The Ambassador in Czechoslovakia (Briggs) to the Secretary of State
92. Pass VOANY. Re London telegram to Department 284, January 18,1 Embassy recommends US refrain from associating itself in any way, even indirectly, with statement Executive Commission Czechoslovak Social Democratic Party in exile disavowing Lausmann. Matter should be treated as internal affair Social Democratic Party in exile and handled as straight news.
In considering comments on Lausmann in future in connection any activities in which he may engage, important to remember that while he may be classic example of “puppet whom Kremlin used and cast aside”,2 his experiences since coup in February are in sharp contrast to those of Fierlinger who, rather than Lausmann, is in Czechoslovakian minds typical traitor to his party. Embassy feels therefore that in order not to discourage possible future defectors here, VOA, while using him as example of impossibility of cooperating with Russians and at same time retaining any personal integrity or individual views, should adopt generally sympathetic tone and avoid penalizing him unduly or censuring him publicly for temporary collaboration.3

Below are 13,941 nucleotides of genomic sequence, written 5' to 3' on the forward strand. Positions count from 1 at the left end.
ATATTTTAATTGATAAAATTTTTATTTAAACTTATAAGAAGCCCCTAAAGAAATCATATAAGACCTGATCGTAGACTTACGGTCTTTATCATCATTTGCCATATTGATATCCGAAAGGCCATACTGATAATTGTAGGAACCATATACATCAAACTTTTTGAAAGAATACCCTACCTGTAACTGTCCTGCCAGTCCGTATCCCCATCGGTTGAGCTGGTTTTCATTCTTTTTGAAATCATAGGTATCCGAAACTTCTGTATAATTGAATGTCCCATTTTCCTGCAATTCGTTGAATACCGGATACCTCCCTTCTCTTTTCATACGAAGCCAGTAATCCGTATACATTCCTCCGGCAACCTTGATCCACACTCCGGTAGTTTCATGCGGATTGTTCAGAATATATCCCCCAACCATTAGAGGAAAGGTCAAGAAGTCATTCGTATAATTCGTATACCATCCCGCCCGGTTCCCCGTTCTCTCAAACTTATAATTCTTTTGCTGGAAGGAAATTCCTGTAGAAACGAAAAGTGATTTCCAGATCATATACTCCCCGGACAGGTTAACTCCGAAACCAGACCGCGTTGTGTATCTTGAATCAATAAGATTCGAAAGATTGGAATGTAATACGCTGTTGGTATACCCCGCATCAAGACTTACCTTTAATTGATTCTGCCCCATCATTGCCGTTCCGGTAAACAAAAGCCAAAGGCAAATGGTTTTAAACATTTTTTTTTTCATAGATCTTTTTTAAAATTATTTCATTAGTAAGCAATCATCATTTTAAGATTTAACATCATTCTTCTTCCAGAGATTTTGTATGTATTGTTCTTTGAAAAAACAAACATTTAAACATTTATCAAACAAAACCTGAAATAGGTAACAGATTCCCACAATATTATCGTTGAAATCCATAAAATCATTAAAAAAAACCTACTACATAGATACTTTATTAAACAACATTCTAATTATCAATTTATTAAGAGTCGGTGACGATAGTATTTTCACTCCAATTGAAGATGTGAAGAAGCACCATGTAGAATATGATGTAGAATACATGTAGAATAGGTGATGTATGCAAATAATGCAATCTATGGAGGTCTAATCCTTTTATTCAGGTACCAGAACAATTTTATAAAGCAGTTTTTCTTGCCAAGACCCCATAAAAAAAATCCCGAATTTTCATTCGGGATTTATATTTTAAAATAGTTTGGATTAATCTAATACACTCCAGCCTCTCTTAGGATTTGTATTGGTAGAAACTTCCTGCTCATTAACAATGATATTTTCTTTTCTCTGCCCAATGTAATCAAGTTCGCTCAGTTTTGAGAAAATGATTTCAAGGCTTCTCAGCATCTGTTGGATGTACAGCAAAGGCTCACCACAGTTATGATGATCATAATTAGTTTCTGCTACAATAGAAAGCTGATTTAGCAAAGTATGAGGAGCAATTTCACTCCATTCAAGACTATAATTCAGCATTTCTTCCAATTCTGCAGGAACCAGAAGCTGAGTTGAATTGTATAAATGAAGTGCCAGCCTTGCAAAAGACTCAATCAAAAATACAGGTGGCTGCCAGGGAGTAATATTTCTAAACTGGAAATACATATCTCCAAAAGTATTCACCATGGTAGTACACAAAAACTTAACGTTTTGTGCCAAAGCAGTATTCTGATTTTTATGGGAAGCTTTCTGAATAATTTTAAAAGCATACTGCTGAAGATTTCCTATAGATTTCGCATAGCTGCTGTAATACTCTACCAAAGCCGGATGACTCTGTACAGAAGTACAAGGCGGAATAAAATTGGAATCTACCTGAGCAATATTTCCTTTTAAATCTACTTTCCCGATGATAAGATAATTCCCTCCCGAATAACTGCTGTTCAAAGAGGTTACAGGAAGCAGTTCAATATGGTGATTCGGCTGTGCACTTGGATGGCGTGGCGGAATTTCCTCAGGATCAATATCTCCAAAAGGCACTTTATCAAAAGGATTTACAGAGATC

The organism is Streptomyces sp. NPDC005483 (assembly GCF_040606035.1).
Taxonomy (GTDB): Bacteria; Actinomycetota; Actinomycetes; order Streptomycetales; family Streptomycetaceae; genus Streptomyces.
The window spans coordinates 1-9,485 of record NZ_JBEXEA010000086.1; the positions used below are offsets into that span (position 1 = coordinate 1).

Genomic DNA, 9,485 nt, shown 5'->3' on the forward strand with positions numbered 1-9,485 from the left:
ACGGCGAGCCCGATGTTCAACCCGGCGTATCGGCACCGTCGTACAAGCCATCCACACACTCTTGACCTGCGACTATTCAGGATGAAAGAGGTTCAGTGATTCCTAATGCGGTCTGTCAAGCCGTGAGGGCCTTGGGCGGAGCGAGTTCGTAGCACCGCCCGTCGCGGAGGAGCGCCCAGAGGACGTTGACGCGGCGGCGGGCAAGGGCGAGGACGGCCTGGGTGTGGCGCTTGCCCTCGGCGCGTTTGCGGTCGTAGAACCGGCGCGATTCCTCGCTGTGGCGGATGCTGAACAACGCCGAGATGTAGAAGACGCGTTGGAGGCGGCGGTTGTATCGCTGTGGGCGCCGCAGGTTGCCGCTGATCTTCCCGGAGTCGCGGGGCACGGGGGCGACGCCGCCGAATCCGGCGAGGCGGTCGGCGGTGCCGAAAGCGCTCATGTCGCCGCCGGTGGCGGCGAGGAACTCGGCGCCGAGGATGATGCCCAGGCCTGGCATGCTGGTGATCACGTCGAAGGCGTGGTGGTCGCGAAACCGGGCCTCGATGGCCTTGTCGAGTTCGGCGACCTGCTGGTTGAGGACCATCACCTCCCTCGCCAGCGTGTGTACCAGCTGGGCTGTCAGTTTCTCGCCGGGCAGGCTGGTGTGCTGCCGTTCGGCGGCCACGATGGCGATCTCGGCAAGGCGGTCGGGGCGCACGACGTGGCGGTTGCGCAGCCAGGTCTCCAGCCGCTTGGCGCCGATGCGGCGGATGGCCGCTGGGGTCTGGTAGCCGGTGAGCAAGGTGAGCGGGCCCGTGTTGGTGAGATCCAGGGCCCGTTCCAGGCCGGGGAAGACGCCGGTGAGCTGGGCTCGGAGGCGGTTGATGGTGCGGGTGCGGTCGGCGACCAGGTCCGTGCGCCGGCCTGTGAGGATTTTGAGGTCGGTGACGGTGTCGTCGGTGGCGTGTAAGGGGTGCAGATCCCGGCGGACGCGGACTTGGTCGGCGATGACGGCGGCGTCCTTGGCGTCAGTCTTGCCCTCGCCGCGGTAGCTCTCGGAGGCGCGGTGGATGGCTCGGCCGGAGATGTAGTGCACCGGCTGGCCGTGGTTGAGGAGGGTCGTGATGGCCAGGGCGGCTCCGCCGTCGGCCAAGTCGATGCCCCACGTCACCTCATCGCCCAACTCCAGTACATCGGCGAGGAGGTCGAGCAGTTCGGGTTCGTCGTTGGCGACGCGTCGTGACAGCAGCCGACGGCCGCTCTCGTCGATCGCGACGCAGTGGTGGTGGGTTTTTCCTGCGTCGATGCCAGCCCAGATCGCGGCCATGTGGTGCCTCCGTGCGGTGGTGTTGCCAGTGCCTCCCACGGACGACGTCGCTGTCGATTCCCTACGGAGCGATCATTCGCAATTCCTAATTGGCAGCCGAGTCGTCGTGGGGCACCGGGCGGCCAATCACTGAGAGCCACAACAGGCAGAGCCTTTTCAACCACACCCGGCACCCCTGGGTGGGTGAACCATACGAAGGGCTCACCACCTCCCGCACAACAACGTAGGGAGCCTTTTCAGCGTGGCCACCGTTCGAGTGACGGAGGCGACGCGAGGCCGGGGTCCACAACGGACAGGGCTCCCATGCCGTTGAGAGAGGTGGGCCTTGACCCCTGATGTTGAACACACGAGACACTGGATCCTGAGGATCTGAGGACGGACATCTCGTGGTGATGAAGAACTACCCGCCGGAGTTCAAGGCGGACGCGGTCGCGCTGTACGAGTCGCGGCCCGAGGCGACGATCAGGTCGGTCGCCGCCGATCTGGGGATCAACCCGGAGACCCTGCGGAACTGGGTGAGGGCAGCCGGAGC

Repeated Frankfort 6, London 7.
- Bohumil Laušman, Czechoslovak Social Democratic Party member of the Czechoslovak Parliament, 1945–1948; Minister of Industry, 1945–1947; and Chairman of the Czechoslovak Social Democratic Party, 1947–1948, fled from Czechoslovakia at the end of December 1949. The telegram under reference here, not printed, reported that the Executive Committee of the Czechoslovak Social Democratic Party in exile in London had disavowed Laušman for his role in the Communist coup of February 1948. Because of his conduct while Minister of Industry, the Embassy felt that Laušman was particularly undeserving of any aid or comfort from official American sources (749.001/1–1850).↩
- A quotation from the London telegram cited in footnote 1, above.↩
- Telegram 56 to Praha, January 24, not printed, stated that the Department of State shared Embassy Praha’s views. While the Department believed that no obligations should be assumed toward Laušman, particularly those which might be regarded as invidious by refugees with longstanding anti-Communist records, American treatment should not be such as to discourage defections in the future (511.4941/1–2050).↩